Review: In ‘Until the Flood,’ Dael Orlandersmith searches for truth after Ferguson
At first glance, Dael Orlandersmith’s solo piece “Until the Flood” resembles a documentary collage by Anna Deavere Smith. But the rawness of the pain and poetry betrays Orlandersmith’s unmistakable stamp, as do the clarifying gusts of backlogged fury.
The play, which opened Wednesday at the Kirk Douglas Theatre, examines the community fallout after the fatal officer-involved shooting of Michael Brown in Ferguson, Mo. Like Smith, Orlandersmith is hunting for deeper societal truths that journalism usually doesn’t have the bandwidth to handle.
Commissioned by the Repertory Theatre of St. Louis, where “Until the Flood” had its premiere in 2016, the work was informed by interviews Orlandersmith conducted with a cross-section of people in and around Ferguson who have vastly different perspectives on the incident that turned the town into a flashpoint in America’s never-ending struggle for racial justice. Conflict, the Aristotelian crux of drama, is in oversupply.
But Orlandersmith isn’t shaping verbatim testimony. Her research laid the ground for her imagination to take over. The characters are composites. She’s written them in a way that will resonate with those who have seen “The Gimmick,” “Monster,” “Yellowman,” “Beauty’s Daughter” or any of her overpowering works that set wrath and resiliency against each other in the soul’s fight for survival.
The production, directed by Neel Keller with a finesse that never calls undue attention to itself, presents a stage with a few different seating options representing a living room, a flexible public venue and a barbershop. These spaces coexist as Orlandersmith transforms herself from one figure to the next by merely throwing on a shawl or a baseball jacket.
Mary Louise Geiger’s lighting adds grace notes to Takeshi Kata’s scenic design, which turns the perimeter of the stage into an impromptu street shrine. Kaye Voyce’s costume suggestions offer Orlandersmith all that she needs to paint full-scale theatrical portraits. Collaborating again with Keller, she seems in relaxed command of her artistry.
Contradiction interests this playwright, actor and performance artist more than confirmation. Connie, a university teacher, recalls a conversation at a Ferguson wine bar that ended a friendship. After contending that “both lives are tragic” (meaning Michael Brown and the police officer who killed him), she’s confounded by the reaction of her friend, who tells her, “My God! How I hate liberals. At least with an out-and-out bigot, I know where I stand.”
Louisa, a retired black educator who left Ferguson to go to New York’s City College, remembers the way the white proprietor of a store her family had long frequented accused her of being uppity after she returned from college. What enraged Louisa, however, wasn’t so much the hackneyed racism of this assumption but the smirk on the face of the black girl who worked there — a smirk Louisa took to mean, “You think you’re better than me? You think ’cause you went east, talk different, that you’re better than me?”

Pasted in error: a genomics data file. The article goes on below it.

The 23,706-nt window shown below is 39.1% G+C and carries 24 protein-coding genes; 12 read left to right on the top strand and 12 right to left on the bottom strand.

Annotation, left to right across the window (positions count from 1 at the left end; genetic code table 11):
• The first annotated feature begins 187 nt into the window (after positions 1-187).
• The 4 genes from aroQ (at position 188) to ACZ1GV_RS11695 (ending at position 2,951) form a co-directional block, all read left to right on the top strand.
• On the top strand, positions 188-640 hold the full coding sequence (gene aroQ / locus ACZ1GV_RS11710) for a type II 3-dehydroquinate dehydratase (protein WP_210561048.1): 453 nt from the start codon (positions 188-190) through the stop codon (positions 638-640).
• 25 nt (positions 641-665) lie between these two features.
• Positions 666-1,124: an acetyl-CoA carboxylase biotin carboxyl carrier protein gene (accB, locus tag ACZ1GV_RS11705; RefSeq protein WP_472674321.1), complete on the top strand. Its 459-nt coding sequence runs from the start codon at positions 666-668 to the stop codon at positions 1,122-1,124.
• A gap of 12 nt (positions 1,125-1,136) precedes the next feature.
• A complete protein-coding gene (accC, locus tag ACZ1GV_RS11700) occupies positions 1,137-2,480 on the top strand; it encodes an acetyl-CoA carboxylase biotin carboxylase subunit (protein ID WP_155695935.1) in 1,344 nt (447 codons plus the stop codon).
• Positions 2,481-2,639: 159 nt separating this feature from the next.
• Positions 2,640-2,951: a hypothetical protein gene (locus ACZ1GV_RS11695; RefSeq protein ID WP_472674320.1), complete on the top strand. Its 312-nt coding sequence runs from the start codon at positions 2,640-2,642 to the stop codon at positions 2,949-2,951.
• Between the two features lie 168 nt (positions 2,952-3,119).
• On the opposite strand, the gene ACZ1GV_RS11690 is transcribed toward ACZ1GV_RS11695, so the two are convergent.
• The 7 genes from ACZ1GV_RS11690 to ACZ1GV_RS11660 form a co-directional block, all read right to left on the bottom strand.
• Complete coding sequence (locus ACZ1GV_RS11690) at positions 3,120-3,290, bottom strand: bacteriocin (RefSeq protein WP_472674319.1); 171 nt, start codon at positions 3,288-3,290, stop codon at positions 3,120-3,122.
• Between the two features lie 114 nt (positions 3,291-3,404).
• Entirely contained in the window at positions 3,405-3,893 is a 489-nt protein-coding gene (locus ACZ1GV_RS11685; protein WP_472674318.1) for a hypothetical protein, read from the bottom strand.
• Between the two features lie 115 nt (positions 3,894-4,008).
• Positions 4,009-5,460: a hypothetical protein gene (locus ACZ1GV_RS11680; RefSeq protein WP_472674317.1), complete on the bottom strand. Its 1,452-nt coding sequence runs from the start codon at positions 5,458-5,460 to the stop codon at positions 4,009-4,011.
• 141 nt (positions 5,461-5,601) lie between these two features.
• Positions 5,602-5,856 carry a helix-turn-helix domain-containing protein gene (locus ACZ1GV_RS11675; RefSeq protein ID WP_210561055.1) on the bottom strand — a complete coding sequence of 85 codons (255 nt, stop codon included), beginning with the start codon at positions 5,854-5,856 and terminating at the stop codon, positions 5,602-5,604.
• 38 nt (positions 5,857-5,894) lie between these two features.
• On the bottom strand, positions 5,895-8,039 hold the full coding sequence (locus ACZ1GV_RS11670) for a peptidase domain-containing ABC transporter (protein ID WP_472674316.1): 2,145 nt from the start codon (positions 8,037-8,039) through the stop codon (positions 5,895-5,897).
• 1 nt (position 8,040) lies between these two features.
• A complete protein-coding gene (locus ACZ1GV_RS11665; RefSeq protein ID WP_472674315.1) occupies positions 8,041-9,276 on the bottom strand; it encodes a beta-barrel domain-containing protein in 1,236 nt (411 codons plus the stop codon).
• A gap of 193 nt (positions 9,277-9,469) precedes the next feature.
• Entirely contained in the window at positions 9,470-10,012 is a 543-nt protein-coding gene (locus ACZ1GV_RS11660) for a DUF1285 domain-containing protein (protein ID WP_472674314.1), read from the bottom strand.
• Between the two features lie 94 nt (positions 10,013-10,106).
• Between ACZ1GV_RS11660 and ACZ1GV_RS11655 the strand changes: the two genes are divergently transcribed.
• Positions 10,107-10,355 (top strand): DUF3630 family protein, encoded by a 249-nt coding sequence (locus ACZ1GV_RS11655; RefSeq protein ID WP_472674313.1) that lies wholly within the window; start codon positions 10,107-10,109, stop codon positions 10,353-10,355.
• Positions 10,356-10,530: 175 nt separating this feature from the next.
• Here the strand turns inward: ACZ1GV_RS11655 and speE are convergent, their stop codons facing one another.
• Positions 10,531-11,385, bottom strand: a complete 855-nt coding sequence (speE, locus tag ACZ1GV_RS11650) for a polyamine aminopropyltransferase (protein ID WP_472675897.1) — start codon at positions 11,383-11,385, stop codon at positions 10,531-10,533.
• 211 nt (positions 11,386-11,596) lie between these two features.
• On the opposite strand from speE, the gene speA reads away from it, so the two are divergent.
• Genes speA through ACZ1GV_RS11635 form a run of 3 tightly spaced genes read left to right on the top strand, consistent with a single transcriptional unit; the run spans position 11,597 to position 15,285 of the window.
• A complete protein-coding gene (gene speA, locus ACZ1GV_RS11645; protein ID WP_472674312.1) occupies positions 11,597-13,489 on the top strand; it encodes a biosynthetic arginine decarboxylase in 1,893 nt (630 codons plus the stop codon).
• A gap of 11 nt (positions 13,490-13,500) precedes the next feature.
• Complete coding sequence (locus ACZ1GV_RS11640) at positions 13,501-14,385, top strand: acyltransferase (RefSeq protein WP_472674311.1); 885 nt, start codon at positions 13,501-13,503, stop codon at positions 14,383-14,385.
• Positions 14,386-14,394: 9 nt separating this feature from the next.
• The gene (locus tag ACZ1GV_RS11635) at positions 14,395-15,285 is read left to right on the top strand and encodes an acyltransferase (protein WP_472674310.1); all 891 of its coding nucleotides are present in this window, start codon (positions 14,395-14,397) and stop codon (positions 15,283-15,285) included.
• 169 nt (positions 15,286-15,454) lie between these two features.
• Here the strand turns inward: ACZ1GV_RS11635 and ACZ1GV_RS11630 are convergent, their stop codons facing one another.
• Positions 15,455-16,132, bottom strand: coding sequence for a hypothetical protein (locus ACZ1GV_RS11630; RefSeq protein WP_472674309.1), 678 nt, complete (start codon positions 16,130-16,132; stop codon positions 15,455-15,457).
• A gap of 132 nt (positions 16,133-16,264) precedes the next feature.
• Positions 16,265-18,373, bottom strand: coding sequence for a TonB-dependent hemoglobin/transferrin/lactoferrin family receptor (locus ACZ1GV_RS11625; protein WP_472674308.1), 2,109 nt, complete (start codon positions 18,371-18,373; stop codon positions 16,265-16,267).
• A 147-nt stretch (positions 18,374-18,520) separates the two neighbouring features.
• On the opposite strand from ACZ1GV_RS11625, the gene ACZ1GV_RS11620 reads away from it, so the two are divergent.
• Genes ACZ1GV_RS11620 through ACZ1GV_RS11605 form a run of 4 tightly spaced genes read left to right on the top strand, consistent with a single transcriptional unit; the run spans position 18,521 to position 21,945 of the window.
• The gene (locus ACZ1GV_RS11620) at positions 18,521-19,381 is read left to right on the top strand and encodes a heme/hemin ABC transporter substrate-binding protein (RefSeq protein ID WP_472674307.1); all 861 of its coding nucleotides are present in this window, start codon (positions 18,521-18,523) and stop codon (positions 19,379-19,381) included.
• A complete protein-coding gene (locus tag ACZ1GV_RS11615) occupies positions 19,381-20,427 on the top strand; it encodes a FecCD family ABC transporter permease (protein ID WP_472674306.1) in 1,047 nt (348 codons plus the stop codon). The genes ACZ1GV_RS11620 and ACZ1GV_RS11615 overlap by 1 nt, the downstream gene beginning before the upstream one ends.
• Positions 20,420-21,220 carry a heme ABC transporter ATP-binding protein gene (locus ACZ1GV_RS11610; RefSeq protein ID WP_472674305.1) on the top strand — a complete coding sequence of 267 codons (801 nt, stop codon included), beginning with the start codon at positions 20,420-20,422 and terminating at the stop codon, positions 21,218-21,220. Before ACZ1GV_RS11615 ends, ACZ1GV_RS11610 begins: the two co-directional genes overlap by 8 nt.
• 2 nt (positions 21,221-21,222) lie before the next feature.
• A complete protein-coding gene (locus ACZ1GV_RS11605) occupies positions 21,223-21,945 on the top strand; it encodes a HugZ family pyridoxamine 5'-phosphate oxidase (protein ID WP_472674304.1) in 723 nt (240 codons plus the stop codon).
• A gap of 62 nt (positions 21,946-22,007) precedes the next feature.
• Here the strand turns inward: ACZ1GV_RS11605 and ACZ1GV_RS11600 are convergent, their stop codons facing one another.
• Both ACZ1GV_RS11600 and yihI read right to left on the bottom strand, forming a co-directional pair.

Orlandersmith doesn’t focus on the controversial question of whether the officer was operating in self-defense. Instead, she explores how the tragedy resonates among black and white residents. “Until the Flood” exposes the way the long-standing racial division in this community isn’t simply a historical memory but a living reality reinforced by the entrenched prejudices of a white-dominated police force.
Black psyches bear the wounds of slain, harassed and incarcerated black bodies. Paul, a young man who plans to study art history at Berkeley, prays that he’ll be able to escape the town before he’s gunned down like Brown. Stopped by a cop while walking with some art books, he knows the odds are stacked against him if he remains.
Progressives, such as the two Northwestern University students who paid a visit to the barbershop while doing a project on Michael Brown as a show of solidarity with “victims” of racial oppression, are briskly satirized. Rabid racists such as Dougray, a white father who pulled himself up by his bootstraps, are treated with more patience. Orlandersmith doesn’t conceal the monstrousness of their views. In fact, she lances the abscess of their hate to shed sterilizing light on the infection.
But evil fascinates her because she knows it usually has a back story of suffering. Brutality begets brutality. White supremacists aren’t exonerated by any means, but Orlandersmith refuses to sacrifice her compassion on the altar of vengeance. She recognizes violence as a universal scourge.
This approach is not to be confused with Connie’s belief that there is a balance of tragedy or with President Trump’s inflammatory Charlottesville comment about “very fine people on both sides.” History has definitely not been evenhanded. But though centered on an incident that peels back the deplorable disparities in social justice, the play is written with as much empathy as outrage.
At the end of this 70-minute piece, Orlandersmith unbinds her dreadlocks and gives expression to America’s racial stalemate with lyrical flow. “Has the ‘we shall overcome’ — come/and/Gone?” she asks. Compact yet encompassing, “Until the Flood” quietly assures that the struggle lives on.
'Until the Flood'
Where: Kirk Douglas Theatre, 9820 Washington Blvd., Culver City
When: 8 p.m. Tuesdays-Fridays, 2 and 8 p.m. Saturdays, 1 and 6:30 p.m. Sundays, through Feb. 23 (call for exceptions)
Tickets: $30-$75 (subject to change)
Info: (213) 628-2772 or www.centertheatregroup.org
Running time: 1 hour and 10 minutes (no intermission)
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